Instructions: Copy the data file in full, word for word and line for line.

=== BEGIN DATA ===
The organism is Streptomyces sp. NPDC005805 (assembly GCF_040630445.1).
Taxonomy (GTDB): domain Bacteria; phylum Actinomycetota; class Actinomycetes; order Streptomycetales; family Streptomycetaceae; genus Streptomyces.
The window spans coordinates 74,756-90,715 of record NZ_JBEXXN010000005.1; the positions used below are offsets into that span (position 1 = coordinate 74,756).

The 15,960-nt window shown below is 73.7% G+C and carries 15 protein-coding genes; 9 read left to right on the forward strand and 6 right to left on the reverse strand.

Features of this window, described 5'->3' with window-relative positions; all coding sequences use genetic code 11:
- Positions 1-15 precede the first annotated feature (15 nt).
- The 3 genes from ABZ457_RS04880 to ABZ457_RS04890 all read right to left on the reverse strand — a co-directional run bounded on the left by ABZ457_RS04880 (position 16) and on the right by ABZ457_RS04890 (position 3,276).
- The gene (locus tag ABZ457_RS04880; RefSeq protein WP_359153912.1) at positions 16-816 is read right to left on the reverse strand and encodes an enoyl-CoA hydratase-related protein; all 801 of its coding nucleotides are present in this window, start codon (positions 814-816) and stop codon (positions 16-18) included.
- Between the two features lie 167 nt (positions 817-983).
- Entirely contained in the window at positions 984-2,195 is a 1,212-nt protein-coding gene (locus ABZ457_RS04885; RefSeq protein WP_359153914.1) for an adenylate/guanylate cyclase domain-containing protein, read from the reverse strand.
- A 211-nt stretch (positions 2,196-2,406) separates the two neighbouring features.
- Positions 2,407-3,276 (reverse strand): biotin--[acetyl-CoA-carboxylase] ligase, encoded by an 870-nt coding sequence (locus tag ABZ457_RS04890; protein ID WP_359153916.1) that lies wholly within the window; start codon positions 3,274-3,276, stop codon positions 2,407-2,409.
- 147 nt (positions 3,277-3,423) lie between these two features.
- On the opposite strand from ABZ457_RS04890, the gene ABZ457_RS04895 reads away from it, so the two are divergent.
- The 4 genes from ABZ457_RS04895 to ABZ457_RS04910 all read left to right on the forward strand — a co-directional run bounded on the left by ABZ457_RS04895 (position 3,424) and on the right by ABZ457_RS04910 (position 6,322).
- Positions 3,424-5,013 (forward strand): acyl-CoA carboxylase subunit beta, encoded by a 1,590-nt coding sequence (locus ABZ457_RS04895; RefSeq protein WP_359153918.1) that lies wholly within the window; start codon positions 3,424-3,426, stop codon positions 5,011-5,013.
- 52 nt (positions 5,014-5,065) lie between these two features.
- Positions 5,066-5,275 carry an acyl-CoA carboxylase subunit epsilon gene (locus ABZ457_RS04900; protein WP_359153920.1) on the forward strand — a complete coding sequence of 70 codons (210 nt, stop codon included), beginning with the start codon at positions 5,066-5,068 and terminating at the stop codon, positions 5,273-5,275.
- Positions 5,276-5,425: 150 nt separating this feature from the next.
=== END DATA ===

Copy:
The organism is Streptomyces sp. NPDC005805 (assembly GCF_040630445.1).
Taxonomy (GTDB): domain Bacteria; phylum Actinomycetota; class Actinomycetes; order Streptomycetales; family Streptomycetaceae; genus Streptomyces.
The window spans coordinates 74,756-90,715 of record NZ_JBEXXN010000005.1; the positions used below are offsets into that span (position 1 = coordinate 74,756).

The 15,960-nt window shown below is 73.7% G+C and carries 15 protein-coding genes; 9 read left to right on the forward strand and 6 right to left on the reverse strand.

Features of this window, described 5'->3' with window-relative positions; all coding sequences use genetic code 11:
- Positions 1-15 precede the first annotated feature (15 nt).
- The 3 genes from ABZ457_RS04880 to ABZ457_RS04890 all read right to left on the reverse strand — a co-directional run bounded on the left by ABZ457_RS04880 (position 16) and on the right by ABZ457_RS04890 (position 3,276).
- The gene (locus tag ABZ457_RS04880; RefSeq protein WP_359153912.1) at positions 16-816 is read right to left on the reverse strand and encodes an enoyl-CoA hydratase-related protein; all 801 of its coding nucleotides are present in this window, start codon (positions 814-816) and stop codon (positions 16-18) included.
- Between the two features lie 167 nt (positions 817-983).
- Entirely contained in the window at positions 984-2,195 is a 1,212-nt protein-coding gene (locus ABZ457_RS04885; RefSeq protein WP_359153914.1) for an adenylate/guanylate cyclase domain-containing protein, read from the reverse strand.
- A 211-nt stretch (positions 2,196-2,406) separates the two neighbouring features.
- Positions 2,407-3,276 (reverse strand): biotin--[acetyl-CoA-carboxylase] ligase, encoded by an 870-nt coding sequence (locus tag ABZ457_RS04890; protein ID WP_359153916.1) that lies wholly within the window; start codon positions 3,274-3,276, stop codon positions 2,407-2,409.
- 147 nt (positions 3,277-3,423) lie between these two features.
- On the opposite strand from ABZ457_RS04890, the gene ABZ457_RS04895 reads away from it, so the two are divergent.
- The 4 genes from ABZ457_RS04895 to ABZ457_RS04910 all read left to right on the forward strand — a co-directional run bounded on the left by ABZ457_RS04895 (position 3,424) and on the right by ABZ457_RS04910 (position 6,322).
- Positions 3,424-5,013 (forward strand): acyl-CoA carboxylase subunit beta, encoded by a 1,590-nt coding sequence (locus ABZ457_RS04895; RefSeq protein WP_359153918.1) that lies wholly within the window; start codon positions 3,424-3,426, stop codon positions 5,011-5,013.
- 52 nt (positions 5,014-5,065) lie between these two features.
- Positions 5,066-5,275 carry an acyl-CoA carboxylase subunit epsilon gene (locus ABZ457_RS04900; protein WP_359153920.1) on the forward strand — a complete coding sequence of 70 codons (210 nt, stop codon included), beginning with the start codon at positions 5,066-5,068 and terminating at the stop codon, positions 5,273-5,275.
- Positions 5,276-5,425: 150 nt separating this feature from the next.